AS THE Eastern Star cruise ship listed heavily amid pounding rain on the Yangtze River, tour guide Zhang Hui told a colleague: “Looks like we are in trouble.”
The vessel capsized in a storm on Monday night with 458 people aboard, prompting a frantic rescue effort. At least 15 people were brought to safety with three being pulled from the overturned hull yesterday, and five people were confirmed dead.
The vessel was carrying mostly elderly tourists from Nanjing to the south-western city of Chongqing when it overturned in China’s Hubei province.
Divers rescued a 65-year-old woman and two men who had been trapped, state broadcaster CCTV reported. It said more people had been found and were being rescued, but did not say whether they were still inside the overturned hull.
CCTV video showed rescuers in orange life vests climbing on the hull, with one of them lying down tapping a hammer and listening for a response, then gesturing downward.
“We will do everything we can to rescue everyone trapped in there, no matter they’re still alive or not, and we will treat them as our own families,” Hubei military region commander Chen Shoumin said.
The survivors included the ship’s captain and chief engineer, both of whom were taken into police custody, CCTV said.
Relatives who gathered in Shanghai, where many of the tourists started their journey by bus, questioned whether the captain did enough to ensure the passengers’ safety and demanded answers from local officials in unruly scenes that drew a heavy police response.
News agency Xinhua quoted the captain and the chief engineer as saying the four-level Eastern Star sank quickly after being caught in what they described as a cyclone.
The Communist Party-run People’s Daily said the ship sank within two minutes.
Mr Zhang, the tour guide, said in an interview from his hospital bed that he grabbed a life jacket with seconds to spare as the ship listed in the storm, sending bottles rolling off tables and suddenly turned all the way over.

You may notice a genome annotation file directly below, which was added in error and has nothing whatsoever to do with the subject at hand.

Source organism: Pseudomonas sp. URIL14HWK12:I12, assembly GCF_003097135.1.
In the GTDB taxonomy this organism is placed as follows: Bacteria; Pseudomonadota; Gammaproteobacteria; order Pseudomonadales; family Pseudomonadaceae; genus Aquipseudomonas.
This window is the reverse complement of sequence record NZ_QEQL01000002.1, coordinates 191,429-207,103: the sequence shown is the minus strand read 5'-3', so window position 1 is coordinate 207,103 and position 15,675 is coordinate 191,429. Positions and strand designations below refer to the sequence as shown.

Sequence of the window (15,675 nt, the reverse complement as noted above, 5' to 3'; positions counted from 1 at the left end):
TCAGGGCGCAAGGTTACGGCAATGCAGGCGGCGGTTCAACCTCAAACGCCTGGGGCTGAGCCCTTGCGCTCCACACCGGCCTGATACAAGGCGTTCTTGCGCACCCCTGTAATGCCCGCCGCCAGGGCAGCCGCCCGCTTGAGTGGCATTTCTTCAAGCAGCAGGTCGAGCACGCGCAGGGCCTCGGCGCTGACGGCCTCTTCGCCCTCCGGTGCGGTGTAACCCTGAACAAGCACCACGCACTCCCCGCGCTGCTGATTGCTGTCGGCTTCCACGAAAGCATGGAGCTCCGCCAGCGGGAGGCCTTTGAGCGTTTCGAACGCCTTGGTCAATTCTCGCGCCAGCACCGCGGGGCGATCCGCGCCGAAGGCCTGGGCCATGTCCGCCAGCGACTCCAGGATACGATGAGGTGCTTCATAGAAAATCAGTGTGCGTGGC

The 43-year-old said he drifted in the Yangtze all night despite not being able to swim, reaching shore as dawn approached.
He said: “The raindrops hitting my face felt like hailstones. ‘Just hang in there a little longer,’ I told myself.”
Some survivors swam ashore, but others were rescued after search teams climbed on the upside-down hull and heard people yelling for help inside more than 12 hours after the ship overturned.
A total of 13 navy divers were on the scene and 170 more were joining them, Mr Chen said.
A 65-year-old woman was rescued by divers who took an extra set of breathing apparatus into the bowels of the ship and spent about five minutes teaching her how to use it before bringing her out to safety, Mr Chen said.
“That old woman had a very strong will and learned very fast, and after 20 minutes she surfaced to the water,” he added.
Chinese premier Li Keqiang travelled to the accident site about 110 miles west of the Hubei provincial capital of Wuhan.
The overturned ship had drifted about two miles downstream before coming to rest close to shore, where the river’s fast currents made the rescue difficult.
The fact that the capsized ship drifted downstream was a good sign for rescuers because it meant there was enough air inside to give it buoyancy, and could mean there were enough air pockets for survivors, said Chi-Mo Park, a professor of naval architecture and ocean engineering at South Korea’s Ulsan University.
He added: “It all depends how much space there is inside the vessel.”